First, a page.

Secrets at Sea
And so begins the scamper of their lives as Helena, her siblings, a ...more
Reviewed from an ARC.
4.5 Stars—4.5 tending towards 5 stars (so, I'll give it a 5)! I know what you’re thinking—I’ve wondered about it myself: What’s this crank doing reading a children’s book—a GENRE-children’s book at that? I can tell you, and I will: when a friend sends you an ARC of a Richard Peck book, and if you’ve made your living working with children’s books, AND did I mention it was a Richard Peck book (?)—well Goodreaders, you stop what you’re doing, pick up the Peck (alliteration is...more
A cast of talking mice whose actions and living conditions are completely believable and are in tune with children’s fantasy play; a twisting, surprising, and humorous upstairs/downstairs comedy that involves Royalty and seafaring; the perennial favorite plot progression allowing the lower class main characters go up the social ladder due to good luck and ...more
The Cranston mice, watched over by big sister Helena, live with the Cranston family. When the family decides they must sail to E ...more
Instead, compare this to Margery Sharp's immortal "Miss Bianca" who was served so badly by Disney's crappy film of The Rescuers. Here too is humor,wit and adventure. Not as pithy as Sharp, but well d ...more
This is a charming historical novel about mice, and that’s a phrase I’ve never written before. It stars mice siblings in fact, and the oldest sister Helena, like every good eldest sister, is in charge and, naturally, the narrator. Most of the story takes place during a trans-Atlantic crossing aboard a great ocean liner due to reach England in time for Queen Victoria’s diamond jubilee ...more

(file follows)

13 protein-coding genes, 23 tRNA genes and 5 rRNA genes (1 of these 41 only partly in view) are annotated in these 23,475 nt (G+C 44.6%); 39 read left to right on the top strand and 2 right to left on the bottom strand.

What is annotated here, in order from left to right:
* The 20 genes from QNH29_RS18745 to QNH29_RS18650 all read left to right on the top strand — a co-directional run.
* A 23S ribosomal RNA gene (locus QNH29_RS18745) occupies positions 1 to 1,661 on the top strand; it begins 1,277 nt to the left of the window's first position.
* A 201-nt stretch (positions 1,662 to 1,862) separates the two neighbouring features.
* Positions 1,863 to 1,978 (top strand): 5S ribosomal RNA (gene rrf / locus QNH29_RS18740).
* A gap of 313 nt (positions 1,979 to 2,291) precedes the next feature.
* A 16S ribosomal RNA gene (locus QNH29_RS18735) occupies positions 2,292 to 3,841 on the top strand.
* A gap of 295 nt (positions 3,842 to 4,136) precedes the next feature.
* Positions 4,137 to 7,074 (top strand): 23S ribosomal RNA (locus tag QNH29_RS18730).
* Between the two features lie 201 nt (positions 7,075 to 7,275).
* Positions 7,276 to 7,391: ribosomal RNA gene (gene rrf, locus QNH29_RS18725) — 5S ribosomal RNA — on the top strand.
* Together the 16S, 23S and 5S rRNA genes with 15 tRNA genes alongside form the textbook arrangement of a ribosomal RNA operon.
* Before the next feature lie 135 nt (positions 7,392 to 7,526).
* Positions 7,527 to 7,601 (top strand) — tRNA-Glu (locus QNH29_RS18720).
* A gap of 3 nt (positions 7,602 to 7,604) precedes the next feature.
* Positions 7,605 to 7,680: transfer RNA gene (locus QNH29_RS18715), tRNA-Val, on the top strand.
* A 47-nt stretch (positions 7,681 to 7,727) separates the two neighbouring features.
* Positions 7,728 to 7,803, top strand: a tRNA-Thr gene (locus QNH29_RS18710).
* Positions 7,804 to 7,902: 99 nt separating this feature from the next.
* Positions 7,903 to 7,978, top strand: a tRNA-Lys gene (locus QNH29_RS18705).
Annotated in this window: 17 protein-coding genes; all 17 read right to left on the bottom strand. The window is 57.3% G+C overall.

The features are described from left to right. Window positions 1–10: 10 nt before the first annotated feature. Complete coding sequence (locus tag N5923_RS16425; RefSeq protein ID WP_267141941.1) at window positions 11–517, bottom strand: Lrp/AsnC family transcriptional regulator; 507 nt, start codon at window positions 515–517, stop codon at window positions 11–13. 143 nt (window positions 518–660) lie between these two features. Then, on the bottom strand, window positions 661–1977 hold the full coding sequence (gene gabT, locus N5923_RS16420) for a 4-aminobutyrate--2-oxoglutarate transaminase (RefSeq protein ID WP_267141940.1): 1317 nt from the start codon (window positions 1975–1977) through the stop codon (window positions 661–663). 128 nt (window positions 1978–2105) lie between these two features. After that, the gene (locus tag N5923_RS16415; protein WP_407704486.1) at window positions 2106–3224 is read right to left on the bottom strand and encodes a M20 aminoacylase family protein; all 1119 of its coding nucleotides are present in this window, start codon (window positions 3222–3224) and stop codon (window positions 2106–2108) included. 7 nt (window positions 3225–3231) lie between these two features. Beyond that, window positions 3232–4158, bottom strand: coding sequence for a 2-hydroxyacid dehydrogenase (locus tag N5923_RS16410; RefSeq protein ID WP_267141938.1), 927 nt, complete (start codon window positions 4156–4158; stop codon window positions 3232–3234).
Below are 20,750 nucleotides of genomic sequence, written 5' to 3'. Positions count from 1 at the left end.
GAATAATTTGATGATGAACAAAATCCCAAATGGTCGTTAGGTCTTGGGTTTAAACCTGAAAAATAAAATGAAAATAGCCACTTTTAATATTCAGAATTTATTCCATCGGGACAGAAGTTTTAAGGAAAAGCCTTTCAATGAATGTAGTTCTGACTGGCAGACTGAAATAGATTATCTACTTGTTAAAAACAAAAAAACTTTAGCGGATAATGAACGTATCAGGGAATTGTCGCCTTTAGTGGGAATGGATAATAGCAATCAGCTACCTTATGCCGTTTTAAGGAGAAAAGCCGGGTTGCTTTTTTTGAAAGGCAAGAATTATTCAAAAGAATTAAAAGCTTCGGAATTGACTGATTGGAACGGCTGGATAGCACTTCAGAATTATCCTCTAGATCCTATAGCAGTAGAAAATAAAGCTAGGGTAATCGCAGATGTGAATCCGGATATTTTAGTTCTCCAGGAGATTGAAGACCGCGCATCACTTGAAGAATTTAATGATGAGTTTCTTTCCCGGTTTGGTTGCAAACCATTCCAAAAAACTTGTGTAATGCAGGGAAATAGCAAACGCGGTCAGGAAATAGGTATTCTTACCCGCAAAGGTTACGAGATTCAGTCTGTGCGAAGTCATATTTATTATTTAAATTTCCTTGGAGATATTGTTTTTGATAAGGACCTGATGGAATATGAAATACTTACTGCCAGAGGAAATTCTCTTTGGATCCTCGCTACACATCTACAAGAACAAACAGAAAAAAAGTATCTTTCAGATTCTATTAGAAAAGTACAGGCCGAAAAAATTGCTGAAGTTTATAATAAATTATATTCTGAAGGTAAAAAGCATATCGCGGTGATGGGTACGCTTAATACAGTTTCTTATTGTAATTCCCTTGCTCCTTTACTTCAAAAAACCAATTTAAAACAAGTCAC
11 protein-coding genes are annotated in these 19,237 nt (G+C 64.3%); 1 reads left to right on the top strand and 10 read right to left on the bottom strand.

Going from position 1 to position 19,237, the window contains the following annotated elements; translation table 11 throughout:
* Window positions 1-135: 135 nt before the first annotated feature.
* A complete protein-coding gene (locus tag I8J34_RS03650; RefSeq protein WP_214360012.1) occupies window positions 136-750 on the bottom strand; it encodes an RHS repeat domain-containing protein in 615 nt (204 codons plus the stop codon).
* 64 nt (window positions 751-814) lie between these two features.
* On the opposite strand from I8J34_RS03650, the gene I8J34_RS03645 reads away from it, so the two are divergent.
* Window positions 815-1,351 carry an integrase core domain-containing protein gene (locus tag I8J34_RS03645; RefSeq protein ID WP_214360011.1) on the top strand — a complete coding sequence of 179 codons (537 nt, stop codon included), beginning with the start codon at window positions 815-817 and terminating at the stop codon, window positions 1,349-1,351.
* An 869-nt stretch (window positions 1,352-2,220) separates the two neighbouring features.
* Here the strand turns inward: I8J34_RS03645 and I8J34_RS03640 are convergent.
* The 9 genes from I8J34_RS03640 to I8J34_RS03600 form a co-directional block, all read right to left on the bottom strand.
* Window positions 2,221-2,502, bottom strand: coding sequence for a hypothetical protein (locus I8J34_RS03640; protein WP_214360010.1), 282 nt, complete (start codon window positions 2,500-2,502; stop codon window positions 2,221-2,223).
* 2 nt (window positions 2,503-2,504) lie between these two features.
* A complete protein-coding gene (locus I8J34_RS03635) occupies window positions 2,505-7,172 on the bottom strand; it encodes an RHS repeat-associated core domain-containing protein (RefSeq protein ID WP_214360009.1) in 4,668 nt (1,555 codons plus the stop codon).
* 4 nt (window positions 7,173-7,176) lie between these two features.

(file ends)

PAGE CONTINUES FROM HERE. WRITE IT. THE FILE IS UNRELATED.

I didn't realize that behind many successful families there could be an army of mice modeling their lives and influencing outcomes--an imaginative premise.
3rd grade and up.
Recommended for: Ages 9 - 12
Zeppo: Say fellas, I think I hear someone.
Groucho: Well, if it's the captain, I'm gonna have a few words with him. My hot water's been cold for three days and I haven't got room enough in here to swing a cat.
In fact, I haven't even got a cat.
Chico: My grandfather can swing a cat.
Groucho: He can?
Chico: Hey, that'd make a good job for him.
-- The Marx Brothers in "Monkey Business"
"The Fenimore humans ...more
—Secrets at Sea, P. 171
Richard Peck not only has good moments as a writer, he's a terrific public speaker, as well. At the same time I was closing in on the end of Secrets at Sea, I was privileged to attend a live bookstore event for the Newbery Medalist, and few authors I've met come across more convincingly or forcefully than Richard Peck, all in an introspe ...more
What I Liked: Helena is a plucky mouse heroine who takes the job of looking after her siblings very seriously. Even so, her fussing and worrying doesn’t get annoying because the behavior of her siblings really does warrant it. Helena treats Louise far be ...more
2011 was a big year for mice. The eponymous Babymouse had two new adventures, including the delightfully wacky A Babymouse Christmas, Geronimo Stilton introduced a new friend, Creepella Von Cacklefur, in some spooky new adventures, Lois Lowery gave us a band of church mice in Bless This Mouse and Pip and friends helped Skilley the cat in The Cheshire Cheese Cat. And then there was Helena, Louise, Beatrice and Lamont, stars of Richard Peck’s Secrets at Sea, and their ...more
This book brought back memories of childhood. I went through this phase where I’d only (or at least mainly) read books about animals and I guess there’s a part of me that always will love stories of this nature. I would have adored this book even more as kid and I almost wish it had been around ten or so years ago. The truth is we never really know what animals think or do when we’re not looking and I’m always interested in stories that play on this concept.
Don’t be fooled by the fact that th ...more
In the backdrop of this, the Cranston human family, parents and two daughters, are planning a trip to England, via ship, in hopes of finding a husband ...more
But will kids like it as much as Jane-Austen-fans-tolerant-of-mice-as-main-characters? Maybe not. I wish I knew the story (there must be a story) behind the dedication to Sally Lloyd-Jones, another writer I love.
Plot: Old ...more
Richard Peck was born in 1934 in Decatur, Illinois, a town he describes as quiet and safe. His mother, Virginia, was a dietitian and his father, Wayne, was a merchant who often rode his Harley Davidson to work.